Just when you thought you'd mastered the requirements of "diversity," another oppressed group joins the list. The latest candidate: matricides. Derek Ho, a junior at Harvard, criticized his school for rescinding the admission of a student who turned out to have murdered her mother: "If they are serious about recognizing different life stories, then she is an exemplary story we don't often see at Harvard," he told the Harvard Crimson. "Harvard has lost the opportunity to admit someone who would have added to the class of 1999."
The life story of the student in question, 19-year-old Gina Grant, is different all right. Five years ago she bludgeoned her mother to death, then stuck a knife through her throat and twisted her lifeless hand around it to make it look like a suicide. After first fingering her boyfriend, Grant spent a mere six months in a juvenile detention center. She has never publicly confessed to the crime or expressed remorse. In a classic case of chutzpah, her application to Harvard stressed that she was an orphan (her father died of cancer when she was 11). She answered no to the question whether she had been disciplined or put on probation; when a Harvard interviewer asked about her mother's death, she said it was an accident.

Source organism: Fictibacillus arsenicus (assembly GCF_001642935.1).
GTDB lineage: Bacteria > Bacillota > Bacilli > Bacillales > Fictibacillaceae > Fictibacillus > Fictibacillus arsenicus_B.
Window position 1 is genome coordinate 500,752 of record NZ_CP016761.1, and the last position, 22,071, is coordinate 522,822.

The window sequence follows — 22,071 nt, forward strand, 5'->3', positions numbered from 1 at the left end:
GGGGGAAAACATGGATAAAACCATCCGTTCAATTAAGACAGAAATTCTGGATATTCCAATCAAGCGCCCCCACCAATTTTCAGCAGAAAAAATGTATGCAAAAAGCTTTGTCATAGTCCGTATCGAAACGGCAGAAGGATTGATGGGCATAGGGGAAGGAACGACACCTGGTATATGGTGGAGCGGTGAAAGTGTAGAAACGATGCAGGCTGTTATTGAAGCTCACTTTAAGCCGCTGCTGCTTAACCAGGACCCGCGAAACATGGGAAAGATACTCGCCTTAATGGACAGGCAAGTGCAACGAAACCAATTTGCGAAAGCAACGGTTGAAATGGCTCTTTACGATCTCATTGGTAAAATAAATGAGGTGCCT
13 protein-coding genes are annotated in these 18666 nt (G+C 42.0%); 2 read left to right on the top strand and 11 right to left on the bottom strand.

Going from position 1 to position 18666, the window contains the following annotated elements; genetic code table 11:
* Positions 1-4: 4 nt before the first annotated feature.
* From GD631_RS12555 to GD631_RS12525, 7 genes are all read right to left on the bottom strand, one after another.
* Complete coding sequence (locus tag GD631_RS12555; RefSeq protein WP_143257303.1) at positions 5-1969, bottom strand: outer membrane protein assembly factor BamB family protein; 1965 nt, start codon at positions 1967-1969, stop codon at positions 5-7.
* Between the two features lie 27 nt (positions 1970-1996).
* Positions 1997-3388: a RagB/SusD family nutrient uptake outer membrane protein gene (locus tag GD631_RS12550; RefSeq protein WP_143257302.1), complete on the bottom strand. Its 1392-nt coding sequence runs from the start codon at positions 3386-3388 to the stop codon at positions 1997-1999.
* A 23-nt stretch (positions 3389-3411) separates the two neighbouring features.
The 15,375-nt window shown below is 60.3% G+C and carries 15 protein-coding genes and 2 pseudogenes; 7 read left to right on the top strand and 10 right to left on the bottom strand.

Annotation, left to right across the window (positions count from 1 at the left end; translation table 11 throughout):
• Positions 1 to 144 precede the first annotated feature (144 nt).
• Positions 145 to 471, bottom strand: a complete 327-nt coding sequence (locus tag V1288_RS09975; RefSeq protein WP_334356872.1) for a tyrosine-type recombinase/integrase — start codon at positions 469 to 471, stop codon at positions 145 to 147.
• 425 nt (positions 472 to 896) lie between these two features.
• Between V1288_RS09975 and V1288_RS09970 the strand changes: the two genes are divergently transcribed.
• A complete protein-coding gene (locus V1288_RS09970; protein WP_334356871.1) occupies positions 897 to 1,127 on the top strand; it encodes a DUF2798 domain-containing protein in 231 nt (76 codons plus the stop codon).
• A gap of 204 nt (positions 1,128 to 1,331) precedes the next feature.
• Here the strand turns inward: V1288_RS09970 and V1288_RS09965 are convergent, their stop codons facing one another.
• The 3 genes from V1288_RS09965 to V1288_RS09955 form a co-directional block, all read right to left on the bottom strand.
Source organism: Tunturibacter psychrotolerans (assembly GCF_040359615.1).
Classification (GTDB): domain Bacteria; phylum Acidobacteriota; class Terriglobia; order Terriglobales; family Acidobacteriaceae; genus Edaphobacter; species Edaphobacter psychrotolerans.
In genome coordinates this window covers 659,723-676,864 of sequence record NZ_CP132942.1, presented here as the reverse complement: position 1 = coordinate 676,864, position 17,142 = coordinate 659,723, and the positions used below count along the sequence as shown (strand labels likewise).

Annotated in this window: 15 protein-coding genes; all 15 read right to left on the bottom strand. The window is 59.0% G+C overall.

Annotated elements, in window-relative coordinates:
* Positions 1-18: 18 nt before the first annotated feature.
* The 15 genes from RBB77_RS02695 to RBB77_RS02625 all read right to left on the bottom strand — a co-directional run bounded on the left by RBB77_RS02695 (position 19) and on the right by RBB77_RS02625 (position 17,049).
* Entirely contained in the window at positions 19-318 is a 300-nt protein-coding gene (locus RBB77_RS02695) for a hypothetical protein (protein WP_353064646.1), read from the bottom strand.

When Harvard withdrew Grant's admission because of these lies, commentators pronounced her doubly victimized—first by an allegedly abusive mother, then by the university. New York Times columnist Frank Rich portrayed her dishonesty as a noble gesture: "In exchange for her dignified silence," he intoned, "she got no rewards, only a smear campaign by Harvard." Boston Globe columnist Patricia Smith caricatured Harvard's response to Grant's past: "'Ick. Yuck. Phooey. She's tainted. She doesn't deserve to walk our musty, hallowed halls because she's not 100 percent pure, honest, and upstanding."'
Such rhetoric is chilling. Smith mocks Harvard's concern about Grant's past and her dissembling as an obsession with "purity," as if only repressed snobs care about honesty and such outmoded taboos as the injunction not to kill. "Meanwhile, here on earth," Smith declaims, "we realize that human beings are fallible." Of course we do; that is precisely why we need a moral code. But if people like Grant are exempted from ordinary morality on the grounds of "victimization," is anything left of that code?